Effectively, I replaced the DynaLoader perl module from the old build with one from the new build. All the renaming just allowed me to preserve all of my original copies in case something went horribly wrong. In order to save folks the trouble of going through this whole install process themselves, I decided to post the contents of my new, perl 5.10.1 file on this thread, below, so that you could just grab the source code from here if you want. If, instead, someone wants to point to another source of the perl code for perl 5.10.1, feel free to do so and I'll delete the source code from this thread to reduce redundancy. Hopefully someone will find this useful.


Click the "Read more..." section below for the source code.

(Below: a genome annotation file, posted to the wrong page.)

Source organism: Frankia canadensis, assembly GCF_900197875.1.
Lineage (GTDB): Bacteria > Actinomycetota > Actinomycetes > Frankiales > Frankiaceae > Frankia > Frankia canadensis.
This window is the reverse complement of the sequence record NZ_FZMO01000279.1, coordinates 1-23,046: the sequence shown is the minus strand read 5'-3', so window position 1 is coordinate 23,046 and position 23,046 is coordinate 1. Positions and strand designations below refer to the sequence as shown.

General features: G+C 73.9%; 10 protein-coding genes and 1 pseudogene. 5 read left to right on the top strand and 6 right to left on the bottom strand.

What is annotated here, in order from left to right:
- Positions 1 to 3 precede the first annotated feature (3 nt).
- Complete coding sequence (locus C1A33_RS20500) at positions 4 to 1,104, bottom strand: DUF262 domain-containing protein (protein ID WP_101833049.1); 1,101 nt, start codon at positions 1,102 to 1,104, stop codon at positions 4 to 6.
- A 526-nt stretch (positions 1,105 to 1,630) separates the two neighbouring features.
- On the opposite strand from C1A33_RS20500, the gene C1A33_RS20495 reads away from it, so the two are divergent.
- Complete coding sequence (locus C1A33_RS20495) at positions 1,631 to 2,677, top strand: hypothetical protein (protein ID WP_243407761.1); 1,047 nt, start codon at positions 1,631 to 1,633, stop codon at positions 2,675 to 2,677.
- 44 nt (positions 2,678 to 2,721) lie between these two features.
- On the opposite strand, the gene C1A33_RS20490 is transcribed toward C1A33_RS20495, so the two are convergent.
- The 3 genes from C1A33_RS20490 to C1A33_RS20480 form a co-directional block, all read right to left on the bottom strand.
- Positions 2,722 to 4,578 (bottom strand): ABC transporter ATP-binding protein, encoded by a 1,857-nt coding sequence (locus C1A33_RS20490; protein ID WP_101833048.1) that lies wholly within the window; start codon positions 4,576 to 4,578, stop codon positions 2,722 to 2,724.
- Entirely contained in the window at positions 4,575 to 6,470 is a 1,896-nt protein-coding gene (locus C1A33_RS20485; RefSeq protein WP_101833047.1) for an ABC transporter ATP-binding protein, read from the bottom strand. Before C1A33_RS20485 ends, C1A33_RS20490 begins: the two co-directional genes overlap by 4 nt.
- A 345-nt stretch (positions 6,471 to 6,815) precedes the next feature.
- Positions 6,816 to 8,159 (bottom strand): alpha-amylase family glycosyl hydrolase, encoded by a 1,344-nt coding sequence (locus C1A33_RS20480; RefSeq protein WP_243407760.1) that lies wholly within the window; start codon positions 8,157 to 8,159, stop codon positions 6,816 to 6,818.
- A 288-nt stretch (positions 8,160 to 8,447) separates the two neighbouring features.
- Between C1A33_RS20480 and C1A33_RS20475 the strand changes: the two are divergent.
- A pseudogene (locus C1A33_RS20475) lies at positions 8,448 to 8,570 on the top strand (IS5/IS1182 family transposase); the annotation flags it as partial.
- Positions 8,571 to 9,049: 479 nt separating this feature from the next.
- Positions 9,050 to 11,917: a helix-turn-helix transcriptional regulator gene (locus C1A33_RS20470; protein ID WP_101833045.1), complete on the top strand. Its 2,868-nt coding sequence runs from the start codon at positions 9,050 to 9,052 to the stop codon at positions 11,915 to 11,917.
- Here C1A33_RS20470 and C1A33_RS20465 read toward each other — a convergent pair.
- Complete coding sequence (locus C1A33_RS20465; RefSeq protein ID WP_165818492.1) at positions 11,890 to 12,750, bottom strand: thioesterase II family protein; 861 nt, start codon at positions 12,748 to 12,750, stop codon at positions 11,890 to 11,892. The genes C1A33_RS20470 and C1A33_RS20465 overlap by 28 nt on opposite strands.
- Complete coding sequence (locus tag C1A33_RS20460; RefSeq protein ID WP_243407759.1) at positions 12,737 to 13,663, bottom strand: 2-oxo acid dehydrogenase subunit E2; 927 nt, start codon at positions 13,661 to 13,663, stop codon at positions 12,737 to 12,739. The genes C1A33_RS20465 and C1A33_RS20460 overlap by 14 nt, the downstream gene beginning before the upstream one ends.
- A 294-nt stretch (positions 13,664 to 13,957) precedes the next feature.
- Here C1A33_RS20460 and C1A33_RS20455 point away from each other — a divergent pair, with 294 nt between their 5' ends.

# # $Id:,v 2.39 2009/11/26 09:23:48 dankogai Exp $ # package Encode; use strict; use warnings; our $VERSION = sprintf "%d.%02d", q$Revision: 2.39 $ =~ /(\d+)/g; sub DEBUG () { 0 } use XSLoader (); XSLoader::load( __PACKAGE__, $VERSION ); require Exporter; use base qw/Exporter/; # Public, encouraged API is exported by default our @EXPORT = qw( decode decode_utf8 encode encode_utf8 str2bytes bytes2str encodings find_encoding clone_encoding ); our @FB_FLAGS = qw( DIE_ON_ERR WARN_ON_ERR RETURN_ON_ERR LEAVE_SRC PERLQQ HTMLCREF XMLCREF STOP_AT_PARTIAL ); our @FB_CONSTS = qw( FB_DEFAULT FB_CROAK FB_QUIET FB_WARN FB_PERLQQ FB_HTMLCREF FB_XMLCREF ); our @EXPORT_OK = ( qw( _utf8_off _utf8_on define_encoding from_to is_16bit is_8bit is_utf8 perlio_ok resolve_alias utf8_downgrade utf8_upgrade ), @FB_FLAGS, @FB_CONSTS, ); our %EXPORT_TAGS = ( all => [ @EXPORT, @EXPORT_OK ], default => [ @EXPORT ], fallbacks => [ @FB_CONSTS ], fallback_all => [ @FB_CONSTS, @FB_FLAGS ], ); # Documentation moved after __END__ for speed - NI-S our $ON_EBCDIC = ( ord("A") == 193 ); use Encode::Alias; # Make a %Encoding package variable to allow a certain amount of cheat +ing our %Encoding; our %ExtModule; require Encode::Config; # See # # to find why sig handers inside eval{} are disabled. eval { local $SIG{__DIE__}; local $SIG{__WARN__}; require Encode::ConfigLocal; }; sub encodings { my $class = shift; my %enc; if ( @_ and $_[0] eq ":all" ) { %enc = ( %Encoding, %ExtModule ); } else { %enc = %Encoding; for my $mod ( map { m/::/o ? $_ : "Encode::$_" } @_ ) { DEBUG and warn $mod; for my $enc ( keys %ExtModule ) { $ExtModule{$enc} eq $mod and $enc{$enc} = $mod; } } } return sort { lc $a cmp lc $b } grep { !/^(?:Internal|Unicode|Guess)$/o } keys %enc; } sub perlio_ok { my $obj = ref( $_[0] ) ? $_[0] : find_encoding( $_[0] ); $obj->can("perlio_ok") and return $obj->perlio_ok(); return 0; # safety net } sub define_encoding { my $obj = shift; my $name = shift; $Encoding{$name} = $obj; my $lc = lc($name); define_alias( $lc => $obj ) unless $lc eq $name; while (@_) { my $alias = shift; define_alias( $alias, $obj ); } return $obj; } sub getEncoding { my ( $class, $name, $skip_external ) = @_; ref($name) && $name->can('renew') and return $name; exists $Encoding{$name} and return $Encoding{$name}; my $lc = lc $name; exists $Encoding{$lc} and return $Encoding{$lc}; my $oc = $class->find_alias($name); defined($oc) and return $oc; $lc ne $name and $oc = $class->find_alias($lc); defined($oc) and return $oc; unless ($skip_external) { if ( my $mod = $ExtModule{$name} || $ExtModule{$lc} ) { $mod =~ s,::,/,g; $mod .= '.pm'; eval { require $mod; }; exists $Encoding{$name} and return $Encoding{$name}; } } return; } sub find_encoding($;$) { my ( $name, $skip_external ) = @_; return __PACKAGE__->getEncoding( $name, $skip_external ); } sub resolve_alias($) { my $obj = find_encoding(shift); defined $obj and return $obj->name; return; } sub clone_encoding($) { my $obj = find_encoding(shift); ref $obj or return; eval { require Storable }; $@ and return; return Storable::dclone($obj); } sub encode($$;$) { my ( $name, $string, $check ) = @_; return undef unless defined $string; $string .= '' if ref $string; # stringify; $check ||= 0; unless ( defined $name ) { require Carp; Carp::croak("Encoding name should not be undef"); } my $enc = find_encoding($name); unless ( defined $enc ) { require Carp; Carp::croak("Unknown encoding '$name'"); } my $octets = $enc->encode( $string, $check ); $_[1] = $string if $check and !ref $check and !( $check & LEAVE_SR +C() ); return $octets; } *str2bytes = \&encode; sub decode($$;$) { my ( $name, $octets, $check ) = @_; return undef unless defined $octets; $octets .= '' if ref $octets; $check ||= 0; my $enc = find_encoding($name); unless ( defined $enc ) { require Carp; Carp::croak("Unknown encoding '$name'"); } my $string = $enc->decode( $octets, $check ); $_[1] = $octets if $check and !ref $check and !( $check & LEAVE_SR +C() ); return $string; } *bytes2str = \&decode; sub from_to($$$;$) { my ( $string, $from, $to, $check ) = @_; return undef unless defined $string; $check ||= 0; my $f = find_encoding($from); unless ( defined $f ) { require Carp; Carp::croak("Unknown encoding '$from'"); } my $t = find_encoding($to); unless ( defined $t ) { require Carp; Carp::croak("Unknown encoding '$to'"); } my $uni = $f->decode($string); $_[0] = $string = $t->encode( $uni, $check ); return undef if ( $check && length($uni) ); return defined( $_[0] ) ? length($string) : undef; } sub encode_utf8($) { my ($str) = @_; utf8::encode($str); return $str; } sub decode_utf8($;$) { my ( $str, $check ) = @_; return $str if is_utf8($str); if ($check) { return decode( "utf8", $str, $check ); } else { return decode( "utf8", $str ); return $str; } } predefine_encodings(1); # # This is to restore %Encoding if really needed; # sub predefine_encodings { require Encode::Encoding; no warnings 'redefine'; my $use_xs = shift; if ($ON_EBCDIC) { # was in Encode::UTF_EBCDIC package Encode::UTF_EBCDIC; push @Encode::UTF_EBCDIC::ISA, 'Encode::Encoding'; *decode = sub { my ( $obj, $str, $chk ) = @_; my $res = ''; for ( my $i = 0 ; $i < length($str) ; $i++ ) { $res .= chr( utf8::unicode_to_native( ord( substr( $str, $i, 1 +) ) ) ); } $_[1] = '' if $chk; return $res; }; *encode = sub { my ( $obj, $str, $chk ) = @_; my $res = ''; for ( my $i = 0 ; $i < length($str) ; $i++ ) { $res .= chr( utf8::native_to_unicode( ord( substr( $str, $i, 1 +) ) ) ); } $_[1] = '' if $chk; return $res; }; $Encode::Encoding{Unicode} = bless { Name => "UTF_EBCDIC" } => "Encode::UTF_EBCDIC"; } else { package Encode::Internal; push @Encode::Internal::ISA, 'Encode::Encoding'; *decode = sub { my ( $obj, $str, $chk ) = @_; utf8::upgrade($str); $_[1] = '' if $chk; return $str; }; *encode = \&decode; $Encode::Encoding{Unicode} = bless { Name => "Internal" } => "Encode::Internal"; } { # was in Encode::utf8 package Encode::utf8; push @Encode::utf8::ISA, 'Encode::Encoding'; # if ($use_xs) { Encode::DEBUG and warn __PACKAGE__, " XS on"; *decode = \&decode_xs; *encode = \&encode_xs; } else { Encode::DEBUG and warn __PACKAGE__, " XS off"; *decode = sub { my ( $obj, $octets, $chk ) = @_; my $str = Encode::decode_utf8($octets); if ( defined $str ) { $_[1] = '' if $chk; return $str; } return undef; }; *encode = sub { my ( $obj, $string, $chk ) = @_; my $octets = Encode::encode_utf8($string); $_[1] = '' if $chk; return $octets; }; } *cat_decode = sub { # ($obj, $dst, $src, $pos, $trm, $chk) # currently ignores $chk my ( $obj, undef, undef, $pos, $trm ) = @_; my ( $rdst, $rsrc, $rpos ) = \@_[ 1, 2, 3 ]; use bytes; if ( ( my $npos = index( $$rsrc, $trm, $pos ) ) >= 0 ) { $$rdst .= substr( $$rsrc, $pos, $npos - $pos + length($trm) ); $$rpos = $npos + length($trm); return 1; } $$rdst .= substr( $$rsrc, $pos ); $$rpos = length($$rsrc); return ''; }; $Encode::Encoding{utf8} = bless { Name => "utf8" } => "Encode::utf8"; $Encode::Encoding{"utf-8-strict"} = bless { Name => "utf-8-strict", strict_utf8 => 1 } => "Encode::utf8"; } } 1; __END__ =head1 NAME Encode - character encodings =head1 SYNOPSIS use Encode; =head2 Table of Contents Encode consists of a collection of modules whose details are too big to fit in one document. This POD itself explains the top-level APIs and general topics at a glance. For other topics and more details, see the PODs below: Name Description -------------------------------------------------------- Encode::Alias Alias definitions to encodings Encode::Encoding Encode Implementation Base Class Encode::Supported List of Supported Encodings Encode::CN Simplified Chinese Encodings Encode::JP Japanese Encodings Encode::KR Korean Encodings Encode::TW Traditional Chinese Encodings -------------------------------------------------------- =head1 DESCRIPTION The C<Encode> module provides the interfaces between Perl's strings and the rest of the system. Perl strings are sequences of B<characters>. The repertoire of characters that Perl can represent is at least that defined by the Unicode Consortium. On most platforms the ordinal values of the characters (as returned by C<ord(ch)>) is the "Unicode codepoint" for the character (the exceptions are those platforms where the legacy encoding is some variant of EBCDIC rather than a super-set of ASCII - see L<perlebcdic>). Traditionally, computer data has been moved around in 8-bit chunks often called "bytes". These chunks are also known as "octets" in networking standards. Perl is widely used to manipulate data of many types - not only strings of characters representing human or computer languages but also "binary" data being the machine's representation of numbers, pixels in an image - or just about anything. When Perl is processing "binary data", the programmer wants Perl to process "sequences of bytes". This is not a problem for Perl - as a byte has 256 possible values, it easily fits in Perl's much larger "logical character". =head2 TERMINOLOGY =over 2 =item * I<character>: a character in the range 0..(2**32-1) (or more). (What Perl's strings are made of.) =item * I<byte>: a character in the range 0..255 (A special case of a Perl character.) =item * I<octet>: 8 bits of data, with ordinal values 0..255 (Term for bytes passed to or from a non-Perl context, e.g. a disk file +.) =back =head1 PERL ENCODING API =over 2 =item $octets = encode(ENCODING, $string [, CHECK]) Encodes a string from Perl's internal form into I<ENCODING> and return +s a sequence of octets. ENCODING can be either a canonical name or an alias. For encoding names and aliases, see L</"Defining Aliases">. For CHECK, see L</"Handling Malformed Data">. For example, to convert a string from Perl's internal format to iso-8859-1 (also known as Latin1), $octets = encode("iso-8859-1", $string); B<CAVEAT>: When you run C<$octets = encode("utf8", $string)>, then $octets B<may not be equal to> $string. Though they both contain the same data, the UTF8 flag for $octets is B<always> off. When you encode anything, UTF8 flag of the result is always off, even when it contains completely valid utf8 string. See L</"The UTF8 flag"> below. If the $string is C<undef> then C<undef> is returned. =item $string = decode(ENCODING, $octets [, CHECK]) Decodes a sequence of octets assumed to be in I<ENCODING> into Perl's internal form and returns the resulting string. As in encode(), ENCODING can be either a canonical name or an alias. For encoding name +s and aliases, see L</"Defining Aliases">. For CHECK, see L</"Handling Malformed Data">. For example, to convert ISO-8859-1 data to a string in Perl's internal + format: $string = decode("iso-8859-1", $octets); B<CAVEAT>: When you run C<$string = decode("utf8", $octets)>, then $st +ring B<may not be equal to> $octets. Though they both contain the same dat +a, the UTF8 flag for $string is on unless $octets entirely consists of ASCII data (or EBCDIC on EBCDIC machines). See L</"The UTF8 flag"> below. If the $string is C<undef> then C<undef> is returned. =item [$obj =] find_encoding(ENCODING) Returns the I<encoding object> corresponding to ENCODING. Returns undef if no matching ENCODING is find. This object is what actually does the actual (en|de)coding. $utf8 = decode($name, $bytes); is in fact $utf8 = do{ $obj = find_encoding($name); croak qq(encoding "$name" not found) unless ref $obj; $obj->decode($bytes) }; with more error checking. Therefore you can save time by reusing this object as follows; my $enc = find_encoding("iso-8859-1"); while(<>){ my $utf8 = $enc->decode($_); # and do someting with $utf8; } Besides C<< ->decode >> and C<< ->encode >>, other methods are available as well. For instance, C<< -> name >> returns the canonical name of the encoding object. find_encoding("latin1")->name; # iso-8859-1 See L<Encode::Encoding> for details. =item [$length =] from_to($octets, FROM_ENC, TO_ENC [, CHECK]) Converts B<in-place> data between two encodings. The data in $octets must be encoded as octets and not as characters in Perl's internal format. For example, to convert ISO-8859-1 data to Microsoft's CP1250 encoding: from_to($octets, "iso-8859-1", "cp1250"); and to convert it back: from_to($octets, "cp1250", "iso-8859-1"); Note that because the conversion happens in place, the data to be converted cannot be a string constant; it must be a scalar variable. from_to() returns the length of the converted string in octets on success, I<undef> on error. B<CAVEAT>: The following operations look the same but are not quite so +; from_to($data, "iso-8859-1", "utf8"); #1 $data = decode("iso-8859-1", $data); #2 Both #1 and #2 make $data consist of a completely valid UTF-8 string but only #2 turns UTF8 flag on. #1 is equivalent to $data = encode("utf8", decode("iso-8859-1", $data)); See L</"The UTF8 flag"> below. Also note that from_to($octets, $from, $to, $check); is equivalent to $octets = encode($to, decode($from, $octets), $check); Yes, it does not respect the $check during decoding. It is deliberately done that way. If you need minute control, C<decode> then C<encode> as follows; $octets = encode($to, decode($from, $octets, $check_from), $check_to +); =item $octets = encode_utf8($string); Equivalent to C<$octets = encode("utf8", $string);> The characters that comprise $string are encoded in Perl's internal format and the result is returned as a sequence of octets. All possible characters have a UTF-8 representation so this function cannot fail. =item $string = decode_utf8($octets [, CHECK]); equivalent to C<$string = decode("utf8", $octets [, CHECK])>. The sequence of octets represented by $octets is decoded from UTF-8 into a sequence of logical characters. Not all sequences of octets form valid UTF-8 encodings, so it is possible for this call to fail. For CHECK, see L</"Handling Malformed Data">. =back =head2 Listing available encodings use Encode; @list = Encode->encodings(); Returns a list of the canonical names of the available encodings that are loaded. To get a list of all available encodings including the ones that are not loaded yet, say @all_encodings = Encode->encodings(":all"); Or you can give the name of a specific module. @with_jp = Encode->encodings("Encode::JP"); When "::" is not in the name, "Encode::" is assumed. @ebcdic = Encode->encodings("EBCDIC"); To find out in detail which encodings are supported by this package, see L<Encode::Supported>. =head2 Defining Aliases To add a new alias to a given encoding, use: use Encode; use Encode::Alias; define_alias(newName => ENCODING); After that, newName can be used as an alias for ENCODING. ENCODING may be either the name of an encoding or an I<encoding object> But before you do so, make sure the alias is nonexistent with C<resolve_alias()>, which returns the canonical name thereof. i.e. Encode::resolve_alias("latin1") eq "iso-8859-1" # true Encode::resolve_alias("iso-8859-12") # false; nonexistent Encode::resolve_alias($name) eq $name # true if $name is canonical resolve_alias() does not need C<use Encode::Alias>; it can be exported via C<use Encode qw(resolve_alias)>. See L<Encode::Alias> for details. =head2 Finding IANA Character Set Registry names The canonical name of a given encoding does not necessarily agree with IANA IANA Character Set Registry, commonly seen as C<< Content-Type: text/plain; charset=I<whatever> >>. For most cases canonical names work but sometimes it does not (notably 'utf-8-strict'). Therefore as of Encode version 2.21, a new method C<mime_name()> is ad +ded. use Encode; my $enc = find_encoding('UTF-8'); warn $enc->name; # utf-8-strict warn $enc->mime_name; # UTF-8 See also: L<Encode::Encoding> =head1 Encoding via PerlIO If your perl supports I<PerlIO> (which is the default), you can use a PerlIO layer to decode and encode directly via a filehandle. The following two examples are totally identical in their functionality. # via PerlIO open my $in, "<:encoding(shiftjis)", $infile or die; open my $out, ">:encoding(euc-jp)", $outfile or die; while(<$in>){ print $out $_; } # via from_to open my $in, "<", $infile or die; open my $out, ">", $outfile or die; while(<$in>){ from_to($_, "shiftjis", "euc-jp", 1); print $out $_; } Unfortunately, it may be that encodings are PerlIO-savvy. You can che +ck if your encoding is supported by PerlIO by calling the C<perlio_ok> method. Encode::perlio_ok("hz"); # False find_encoding("euc-cn")->perlio_ok; # True where PerlIO is availabl +e use Encode qw(perlio_ok); # exported upon request perlio_ok("euc-jp") Fortunately, all encodings that come with Encode core are PerlIO-savvy except for hz and ISO-2022-kr. For gory details, see L<Encode::Encoding> and L<Encode::PerlIO>. =head1 Handling Malformed Data The optional I<CHECK> argument tells Encode what to do when it encounters malformed data. Without CHECK, Encode::FB_DEFAULT ( == 0 ) is assumed. As of version 2.12 Encode supports coderef values for CHECK. See belo +w. =over 2 =item B<NOTE:> Not all encoding support this feature Some encodings ignore I<CHECK> argument. For example, L<Encode::Unicode> ignores I<CHECK> and it always croaks on error. =back Now here is the list of I<CHECK> values available =over 2 =item I<CHECK> = Encode::FB_DEFAULT ( == 0) If I<CHECK> is 0, (en|de)code will put a I<substitution character> in place of a malformed character. When you encode, E<lt>subcharE<gt> will be used. When you decode the code point C<0xFFFD> is used. If the data is supposed to be UTF-8, an optional lexical warning (category utf8) is given. =item I<CHECK> = Encode::FB_CROAK ( == 1) If I<CHECK> is 1, methods will die on error immediately with an error message. Therefore, when I<CHECK> is set to 1, you should trap the error with eval{} unless you really want to let it die. =item I<CHECK> = Encode::FB_QUIET If I<CHECK> is set to Encode::FB_QUIET, (en|de)code will immediately return the portion of the data that has been processed so far when an error occurs. The data argument will be overwritten with everything after that point (that is, the unprocessed part of data). This is handy when you have to call decode repeatedly in the case where your source data may contain partial multi-byte character sequences, (i.e. you are reading with a fixed-width buffer). Here is a sample code that does exactly this: my $buffer = ''; my $string = ''; while(read $fh, $buffer, 256, length($buffer)){ $string .= decode($encoding, $buffer, Encode::FB_QUIET); # $buffer now contains the unprocessed partial character } =item I<CHECK> = Encode::FB_WARN This is the same as above, except that it warns on error. Handy when you are debugging the mode above. =item perlqq mode (I<CHECK> = Encode::FB_PERLQQ) =item HTML charref mode (I<CHECK> = Encode::FB_HTMLCREF) =item XML charref mode (I<CHECK> = Encode::FB_XMLCREF) For encodings that are implemented by Encode::XS, CHECK == Encode::FB_PERLQQ turns (en|de)code into C<perlqq> fallback mode. When you decode, C<\xI<HH>> will be inserted for a malformed character +, where I<HH> is the hex representation of the octet that could not be decoded to utf8. And when you encode, C<\x{I<HHHH>}> will be inserted +, where I<HHHH> is the Unicode ID of the character that cannot be found in the character repertoire of the encoding. HTML/XML character reference modes are about the same, in place of C<\x{I<HHHH>}>, HTML uses C<&#I<NNN>;> where I<NNN> is a decimal numbe +r and XML uses C<&#xI<HHHH>;> where I<HHHH> is the hexadecimal number. In Encode 2.10 or later, C<LEAVE_SRC> is also implied. =item The bitmask These modes are actually set via a bitmask. Here is how the FB_XX constants are laid out. You can import the FB_XX constants via C<use Encode qw(:fallbacks)>; you can import the generic bitmask constants via C<use Encode qw(:fallback_all)>. FB_DEFAULT FB_CROAK FB_QUIET FB_WARN FB_PERLQQ DIE_ON_ERR 0x0001 X WARN_ON_ERR 0x0002 X RETURN_ON_ERR 0x0004 X X LEAVE_SRC 0x0008 X PERLQQ 0x0100 X HTMLCREF 0x0200 XMLCREF 0x0400 =back =over 2 =item Encode::LEAVE_SRC If the C<Encode::LEAVE_SRC> bit is not set, but I<CHECK> is, then the +second argument to C<encode()> or C<decode()> may be assigned to by the funct +ions. If you're not interested in this, then bitwise-or the bitmask with it. =back =head2 coderef for CHECK As of Encode 2.12 CHECK can also be a code reference which takes the ord value of unmapped caharacter as an argument and returns a string that represents the fallback character. For instance, $ascii = encode("ascii", $utf8, sub{ sprintf "<U+%04X>", shift }); Acts like FB_PERLQQ but E<lt>U+I<XXXX>E<gt> is used instead of \x{I<XXXX>}. =head1 Defining Encodings To define a new encoding, use: use Encode qw(define_encoding); define_encoding($object, 'canonicalName' [, alias...]); I<canonicalName> will be associated with I<$object>. The object should provide the interface described in L<Encode::Encoding>. If more than two arguments are provided then additional arguments are taken as aliases for I<$object>. See L<Encode::Encoding> for more details. =head1 The UTF8 flag Before the introduction of Unicode support in perl, The C<eq> operator just compared the strings represented by two scalars. Beginning with perl 5.8, C<eq> compares two strings with simultaneous consideration o +f I<the UTF8 flag>. To explain why we made it so, I will quote page 402 +of C<Programming Perl, 3rd ed.> =over 2 =item Goal #1: Old byte-oriented programs should not spontaneously break on the old byte-oriented data they used to work on. =item Goal #2: Old byte-oriented programs should magically start working on the new character-oriented data when appropriate. =item Goal #3: Programs should run just as fast in the new character-oriented mode as in the old byte-oriented mode. =item Goal #4: Perl should remain one language, rather than forking into a byte-oriented Perl and a character-oriented Perl. =back Back when C<Programming Perl, 3rd ed.> was written, not even Perl 5.6. +0 was born and many features documented in the book remained unimplemented for a long time. Perl 5.8 corrected this and the introd +uction of the UTF8 flag is one of them. You can think of this perl notion as + of a byte-oriented mode (UTF8 flag off) and a character-oriented mode (UTF8 flag on). Here is how Encode takes care of the UTF8 flag. =over 2 =item * When you encode, the resulting UTF8 flag is always off. =item * When you decode, the resulting UTF8 flag is on unless you can unambiguously represent data. Here is the definition of dis-ambiguity. After C<$utf8 = decode('foo', $octet);>, When $octet is... The UTF8 flag in $utf8 is --------------------------------------------- In ASCII only (or EBCDIC only) OFF In ISO-8859-1 ON In any other Encoding ON --------------------------------------------- As you see, there is one exception, In ASCII. That way you can assume Goal #1. And with Encode Goal #2 is assumed but you still have to be careful in such cases mentioned in B<CAVEAT> paragraphs. This UTF8 flag is not visible in perl scripts, exactly for the same reason you cannot (or you I<don't have to>) see if a scalar contains a string, integer, or floating point number. But you can still peek and poke these if you will. See the section below. =back =head2 Messing with Perl's Internals The following API uses parts of Perl's internals in the current implementation. As such, they are efficient but may change. =over 2 =item is_utf8(STRING [, CHECK]) [INTERNAL] Tests whether the UTF8 flag is turned on in the STRING. If CHECK is true, also checks the data in STRING for being well-formed UTF-8. Returns true if successful, false otherwise. As of perl 5.8.1, L<utf8> also has utf8::is_utf8(). =item _utf8_on(STRING) [INTERNAL] Turns on the UTF8 flag in STRING. The data in STRING is B<not> checked for being well-formed UTF-8. Do not use unless you B<know> that the STRING is well-formed UTF-8. Returns the previous state of the UTF8 flag (so please don't treat the return value as indicating success or failure), or C<undef> if STRING is not a string. This function does not work on tainted values. =item _utf8_off(STRING) [INTERNAL] Turns off the UTF8 flag in STRING. Do not use frivolously. Returns the previous state of the UTF8 flag (so please don't treat the return value as indicating success or failure), or C<undef> if STRING +is not a string. This function does not work on tainted values. =back =head1 UTF-8 vs. utf8 vs. UTF8 ....We now view strings not as sequences of bytes, but as sequences of numbers in the range 0 .. 2**32-1 (or in the case of 64-bit computers, 0 .. 2**64-1) -- Programming Perl, 3rd ed. That has been the perl's notion of UTF-8 but official UTF-8 is more strict; Its ranges is much narrower (0 .. 10FFFF), some sequences are not allowed (i.e. Those used in the surrogate pair, 0xFFFE, et al). Now that is overruled by Larry Wall himself. From: Larry Wall <> Date: December 04, 2004 11:51:58 JST To: Subject: Re: Make support the real UTF-8 Message-Id: <> On Fri, Dec 03, 2004 at 10:12:12PM +0000, Tim Bunce wrote: : I've no problem with 'utf8' being perl's unrestricted uft8 encodin +g, : but "UTF-8" is the name of the standard and should give the : corresponding behaviour. For what it's worth, that's how I've always kept them straight in my head. Also for what it's worth, Perl 6 will mostly default to strict but make it easy to switch back to lax. Larry Do you copy? As of Perl 5.8.7, B<UTF-8> means strict, official UTF-8 while B<utf8> means liberal, lax, version thereof. And Encode version 2.10 or later thus groks the difference between C<UTF-8> and C"utf8". encode("utf8", "\x{FFFF_FFFF}", 1); # okay encode("UTF-8", "\x{FFFF_FFFF}", 1); # croaks C<UTF-8> in Encode is actually a canonical name for C<utf-8-strict>. Yes, the hyphen between "UTF" and "8" is important. Without it Encode goes "liberal" find_encoding("UTF-8")->name # is 'utf-8-strict' find_encoding("utf-8")->name # ditto. names are case insensitive find_encoding("utf_8")->name # ditto. "_" are treated as "-" find_encoding("UTF8")->name # is 'utf8'. The UTF8 flag is internally called UTF8, without a hyphen. It indicate +s whether a string is internally encoded as utf8, also without a hypen. =head1 SEE ALSO L<Encode::Encoding>, L<Encode::Supported>, L<Encode::PerlIO>, L<encoding>, L<perlebcdic>, L<perlfunc/open>, L<perlunicode>, L<perluniintro>, L<perlunifaq>, L<perlunitut> L<utf8>, the Perl Unicode Mailing List E<lt>perl-unicode@perl.orgE<gt> =head1 MAINTAINER This project was originated by Nick Ing-Simmons and later maintained by Dan Kogai E<lt><gt>. See AUTHORS for a full list of people involved. For any questions, use E<lt>perl-unicode@perl.orgE<gt> so we can all share. While Dan Kogai retains the copyright as a maintainer, the credit should go to all those involoved. See AUTHORS for those submitted codes. =head1 COPYRIGHT Copyright 2002-2006 Dan Kogai E<lt><gt> This library is free software; you can redistribute it and/or modify it under the same terms as Perl itself. =cut